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Home / Questions / THE FRANKLIN COMPANY BACKGROUND The Franklin Company, a medium-sized company with about 1,800...

THE FRANKLIN COMPANY BACKGROUND The Franklin Company, a medium-sized company with about 1,800...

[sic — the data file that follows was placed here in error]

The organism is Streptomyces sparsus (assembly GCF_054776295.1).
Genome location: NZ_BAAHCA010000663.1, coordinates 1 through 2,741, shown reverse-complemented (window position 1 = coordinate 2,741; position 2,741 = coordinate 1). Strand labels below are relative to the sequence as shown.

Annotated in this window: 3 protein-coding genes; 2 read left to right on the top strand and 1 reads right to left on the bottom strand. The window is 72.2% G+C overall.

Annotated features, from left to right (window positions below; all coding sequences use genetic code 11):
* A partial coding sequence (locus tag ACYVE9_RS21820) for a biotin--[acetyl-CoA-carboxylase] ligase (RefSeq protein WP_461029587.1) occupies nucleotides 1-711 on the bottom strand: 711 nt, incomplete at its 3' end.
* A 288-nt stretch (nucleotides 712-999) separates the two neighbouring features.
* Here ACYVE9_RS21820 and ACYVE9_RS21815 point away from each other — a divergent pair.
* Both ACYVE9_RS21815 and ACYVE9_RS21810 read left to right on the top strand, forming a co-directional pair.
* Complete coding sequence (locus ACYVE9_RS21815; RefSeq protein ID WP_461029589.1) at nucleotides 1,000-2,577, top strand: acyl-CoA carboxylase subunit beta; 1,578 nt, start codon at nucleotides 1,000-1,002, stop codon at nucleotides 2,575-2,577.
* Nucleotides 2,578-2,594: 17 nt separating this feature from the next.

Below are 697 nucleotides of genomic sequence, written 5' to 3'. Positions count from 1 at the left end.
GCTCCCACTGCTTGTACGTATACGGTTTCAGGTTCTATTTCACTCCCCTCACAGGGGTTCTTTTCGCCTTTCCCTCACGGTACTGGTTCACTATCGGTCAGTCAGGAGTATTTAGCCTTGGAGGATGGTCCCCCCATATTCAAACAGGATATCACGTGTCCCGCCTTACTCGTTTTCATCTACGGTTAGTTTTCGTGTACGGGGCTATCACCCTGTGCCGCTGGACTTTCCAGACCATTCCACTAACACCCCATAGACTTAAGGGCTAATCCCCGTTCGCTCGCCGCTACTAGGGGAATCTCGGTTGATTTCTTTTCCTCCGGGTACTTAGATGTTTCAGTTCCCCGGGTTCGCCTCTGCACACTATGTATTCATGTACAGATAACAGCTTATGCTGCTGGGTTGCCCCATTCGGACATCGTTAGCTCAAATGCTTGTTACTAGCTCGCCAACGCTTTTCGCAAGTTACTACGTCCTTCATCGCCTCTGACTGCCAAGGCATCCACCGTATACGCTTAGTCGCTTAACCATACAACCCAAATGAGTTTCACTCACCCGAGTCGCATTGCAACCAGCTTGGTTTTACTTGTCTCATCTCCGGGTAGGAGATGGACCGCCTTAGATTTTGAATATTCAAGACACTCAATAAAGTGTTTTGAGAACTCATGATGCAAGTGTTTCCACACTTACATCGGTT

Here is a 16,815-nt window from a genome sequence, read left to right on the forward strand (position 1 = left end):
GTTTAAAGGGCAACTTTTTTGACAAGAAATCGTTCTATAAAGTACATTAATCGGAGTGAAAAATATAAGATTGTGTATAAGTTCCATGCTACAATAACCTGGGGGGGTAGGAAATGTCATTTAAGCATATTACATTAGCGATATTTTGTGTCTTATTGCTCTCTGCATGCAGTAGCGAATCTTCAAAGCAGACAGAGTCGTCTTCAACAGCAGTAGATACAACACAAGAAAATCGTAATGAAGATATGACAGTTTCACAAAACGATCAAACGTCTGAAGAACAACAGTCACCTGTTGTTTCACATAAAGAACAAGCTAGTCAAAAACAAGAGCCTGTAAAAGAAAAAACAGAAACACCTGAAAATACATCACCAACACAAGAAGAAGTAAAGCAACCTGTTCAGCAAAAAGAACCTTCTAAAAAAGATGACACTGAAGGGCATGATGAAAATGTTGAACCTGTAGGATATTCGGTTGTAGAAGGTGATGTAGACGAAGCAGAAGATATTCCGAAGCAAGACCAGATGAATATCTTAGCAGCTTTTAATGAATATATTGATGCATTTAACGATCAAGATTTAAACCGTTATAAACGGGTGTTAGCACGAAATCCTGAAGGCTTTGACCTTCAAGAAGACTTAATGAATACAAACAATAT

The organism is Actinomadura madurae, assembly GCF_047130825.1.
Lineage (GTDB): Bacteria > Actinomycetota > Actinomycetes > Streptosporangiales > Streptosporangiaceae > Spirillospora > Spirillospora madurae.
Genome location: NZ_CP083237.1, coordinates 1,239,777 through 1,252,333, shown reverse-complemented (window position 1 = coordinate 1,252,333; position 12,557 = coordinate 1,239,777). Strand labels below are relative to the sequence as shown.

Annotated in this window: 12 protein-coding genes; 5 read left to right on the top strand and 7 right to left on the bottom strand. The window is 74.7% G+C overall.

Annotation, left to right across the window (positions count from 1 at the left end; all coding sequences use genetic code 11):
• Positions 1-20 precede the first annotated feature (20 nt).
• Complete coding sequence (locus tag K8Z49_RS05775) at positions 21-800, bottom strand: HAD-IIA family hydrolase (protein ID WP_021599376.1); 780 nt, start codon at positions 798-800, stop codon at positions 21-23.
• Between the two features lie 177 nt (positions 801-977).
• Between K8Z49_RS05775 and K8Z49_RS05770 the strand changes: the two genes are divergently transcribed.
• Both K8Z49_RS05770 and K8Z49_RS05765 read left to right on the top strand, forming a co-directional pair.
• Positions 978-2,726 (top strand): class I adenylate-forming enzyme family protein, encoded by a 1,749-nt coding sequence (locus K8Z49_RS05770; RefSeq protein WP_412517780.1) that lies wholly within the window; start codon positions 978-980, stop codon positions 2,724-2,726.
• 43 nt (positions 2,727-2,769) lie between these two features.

THE FRANKLIN COMPANY BACKGROUND The Franklin Company, a medium-sized company with about 1,800 employees, manufactures radar units for use in small aircraft and police cars.The company is more than 90 years old and initially manufactured wind vanes and lightning rods, but since World War II it has manufactured only radar units. Growth in stales has been stable over the past four years, and profits have decreased slightly, as contrasted to the previous 20 years of steady growth in sales and profits. Industry sales continue to show a steady growth, but new competitors have entered the field with new products and features, cutting into the firm’s market share. Franklin has 12 distinct products with an average of three different models per product. New products have been brought online but usually several years after the younger competitors. To make matters worse, several Franklin key managers, researchers, and salespeople have joined the competition. The current abbreviated organization chart is shown in Figure 8.4. All of the company’s operations are conducted from the one site. Salespeople are also